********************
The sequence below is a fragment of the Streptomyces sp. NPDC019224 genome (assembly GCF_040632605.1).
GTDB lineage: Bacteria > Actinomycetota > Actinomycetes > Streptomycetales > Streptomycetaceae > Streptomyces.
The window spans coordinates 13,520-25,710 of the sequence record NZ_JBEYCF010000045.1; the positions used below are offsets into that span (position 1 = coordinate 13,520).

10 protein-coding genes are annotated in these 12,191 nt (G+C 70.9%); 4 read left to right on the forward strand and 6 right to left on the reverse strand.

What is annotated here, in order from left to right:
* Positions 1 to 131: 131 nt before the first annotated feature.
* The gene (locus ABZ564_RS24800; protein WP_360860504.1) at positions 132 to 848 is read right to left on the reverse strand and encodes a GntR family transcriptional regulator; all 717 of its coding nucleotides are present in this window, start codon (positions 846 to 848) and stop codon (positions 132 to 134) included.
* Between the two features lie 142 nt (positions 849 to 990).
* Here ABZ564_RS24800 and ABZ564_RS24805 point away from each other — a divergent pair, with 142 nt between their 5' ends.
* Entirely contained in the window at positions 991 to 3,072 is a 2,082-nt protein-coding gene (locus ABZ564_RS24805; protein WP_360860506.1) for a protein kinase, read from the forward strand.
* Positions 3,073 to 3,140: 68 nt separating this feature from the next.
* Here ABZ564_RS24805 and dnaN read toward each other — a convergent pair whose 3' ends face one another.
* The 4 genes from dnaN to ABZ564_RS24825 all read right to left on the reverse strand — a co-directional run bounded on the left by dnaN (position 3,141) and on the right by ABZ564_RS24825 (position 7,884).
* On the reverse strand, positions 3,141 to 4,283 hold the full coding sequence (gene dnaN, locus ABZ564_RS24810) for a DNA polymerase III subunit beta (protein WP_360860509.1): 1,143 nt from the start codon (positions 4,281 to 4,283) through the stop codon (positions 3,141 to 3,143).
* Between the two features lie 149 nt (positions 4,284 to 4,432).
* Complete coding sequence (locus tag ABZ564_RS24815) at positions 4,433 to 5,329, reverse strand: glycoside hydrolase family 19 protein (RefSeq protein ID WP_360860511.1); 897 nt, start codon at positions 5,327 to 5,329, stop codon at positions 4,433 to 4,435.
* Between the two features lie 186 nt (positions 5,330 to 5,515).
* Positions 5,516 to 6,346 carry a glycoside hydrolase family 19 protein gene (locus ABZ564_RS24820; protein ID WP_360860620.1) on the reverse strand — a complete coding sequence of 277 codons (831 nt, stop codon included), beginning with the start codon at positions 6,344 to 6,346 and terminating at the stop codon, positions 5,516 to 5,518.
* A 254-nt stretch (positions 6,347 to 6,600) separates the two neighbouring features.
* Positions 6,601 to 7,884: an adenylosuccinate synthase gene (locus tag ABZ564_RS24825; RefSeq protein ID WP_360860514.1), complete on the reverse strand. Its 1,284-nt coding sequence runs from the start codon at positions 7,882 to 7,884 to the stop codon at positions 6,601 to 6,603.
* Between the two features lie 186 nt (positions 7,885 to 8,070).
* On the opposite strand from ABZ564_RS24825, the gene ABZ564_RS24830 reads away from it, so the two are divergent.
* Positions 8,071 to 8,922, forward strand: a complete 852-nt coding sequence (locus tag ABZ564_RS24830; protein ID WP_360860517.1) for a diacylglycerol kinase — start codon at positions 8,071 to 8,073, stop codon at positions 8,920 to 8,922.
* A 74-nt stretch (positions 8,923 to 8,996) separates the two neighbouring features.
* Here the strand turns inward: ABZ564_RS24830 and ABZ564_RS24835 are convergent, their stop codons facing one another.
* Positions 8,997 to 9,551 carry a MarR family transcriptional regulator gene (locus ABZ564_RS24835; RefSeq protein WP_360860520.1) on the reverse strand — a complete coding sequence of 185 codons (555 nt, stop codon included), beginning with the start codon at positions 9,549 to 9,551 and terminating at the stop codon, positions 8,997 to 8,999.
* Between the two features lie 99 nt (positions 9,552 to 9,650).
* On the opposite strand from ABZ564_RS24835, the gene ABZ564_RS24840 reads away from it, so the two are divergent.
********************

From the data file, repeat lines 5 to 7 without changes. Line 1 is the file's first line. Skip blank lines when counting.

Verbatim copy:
What is annotated here, in order from left to right:
* Positions 1 to 131: 131 nt before the first annotated feature.
* The gene (locus ABZ564_RS24800; protein WP_360860504.1) at positions 132 to 848 is read right to left on the reverse strand and encodes a GntR family transcriptional regulator; all 717 of its coding nucleotides are present in this window, start codon (positions 846 to 848) and stop codon (positions 132 to 134) included.